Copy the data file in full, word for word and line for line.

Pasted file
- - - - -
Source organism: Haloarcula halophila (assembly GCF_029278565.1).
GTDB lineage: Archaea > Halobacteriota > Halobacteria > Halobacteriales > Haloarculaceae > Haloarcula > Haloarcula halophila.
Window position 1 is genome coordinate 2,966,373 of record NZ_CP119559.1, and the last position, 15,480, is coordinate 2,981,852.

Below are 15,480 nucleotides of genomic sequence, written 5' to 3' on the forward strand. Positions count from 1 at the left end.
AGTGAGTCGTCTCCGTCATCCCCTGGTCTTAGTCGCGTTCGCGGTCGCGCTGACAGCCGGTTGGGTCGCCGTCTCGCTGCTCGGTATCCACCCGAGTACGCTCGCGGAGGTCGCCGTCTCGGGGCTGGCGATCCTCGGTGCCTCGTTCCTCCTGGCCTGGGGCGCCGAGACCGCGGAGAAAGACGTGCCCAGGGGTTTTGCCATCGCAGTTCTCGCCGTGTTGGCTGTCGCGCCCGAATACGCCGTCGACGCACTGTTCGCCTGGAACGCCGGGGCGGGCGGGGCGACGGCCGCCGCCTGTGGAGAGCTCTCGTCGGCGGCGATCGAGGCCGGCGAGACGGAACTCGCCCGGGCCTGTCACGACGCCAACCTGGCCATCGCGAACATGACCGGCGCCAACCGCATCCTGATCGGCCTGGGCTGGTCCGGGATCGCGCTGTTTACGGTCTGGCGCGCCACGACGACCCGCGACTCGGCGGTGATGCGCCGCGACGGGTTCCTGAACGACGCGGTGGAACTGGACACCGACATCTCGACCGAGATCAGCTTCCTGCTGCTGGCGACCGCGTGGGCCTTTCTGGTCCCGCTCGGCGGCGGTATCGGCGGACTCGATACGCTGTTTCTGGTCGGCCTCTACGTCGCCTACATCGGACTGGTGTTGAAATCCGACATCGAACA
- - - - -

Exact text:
Source organism: Haloarcula halophila (assembly GCF_029278565.1).
GTDB lineage: Archaea > Halobacteriota > Halobacteria > Halobacteriales > Haloarculaceae > Haloarcula > Haloarcula halophila.
Window position 1 is genome coordinate 2,966,373 of record NZ_CP119559.1, and the last position, 15,480, is coordinate 2,981,852.

Below are 15,480 nucleotides of genomic sequence, written 5' to 3' on the forward strand. Positions count from 1 at the left end.
AGTGAGTCGTCTCCGTCATCCCCTGGTCTTAGTCGCGTTCGCGGTCGCGCTGACAGCCGGTTGGGTCGCCGTCTCGCTGCTCGGTATCCACCCGAGTACGCTCGCGGAGGTCGCCGTCTCGGGGCTGGCGATCCTCGGTGCCTCGTTCCTCCTGGCCTGGGGCGCCGAGACCGCGGAGAAAGACGTGCCCAGGGGTTTTGCCATCGCAGTTCTCGCCGTGTTGGCTGTCGCGCCCGAATACGCCGTCGACGCACTGTTCGCCTGGAACGCCGGGGCGGGCGGGGCGACGGCCGCCGCCTGTGGAGAGCTCTCGTCGGCGGCGATCGAGGCCGGCGAGACGGAACTCGCCCGGGCCTGTCACGACGCCAACCTGGCCATCGCGAACATGACCGGCGCCAACCGCATCCTGATCGGCCTGGGCTGGTCCGGGATCGCGCTGTTTACGGTCTGGCGCGCCACGACGACCCGCGACTCGGCGGTGATGCGCCGCGACGGGTTCCTGAACGACGCGGTGGAACTGGACACCGACATCTCGACCGAGATCAGCTTCCTGCTGCTGGCGACCGCGTGGGCCTTTCTGGTCCCGCTCGGCGGCGGTATCGGCGGACTCGATACGCTGTTTCTGGTCGGCCTCTACGTCGCCTACATCGGACTGGTGTTGAAATCCGACATCGAACA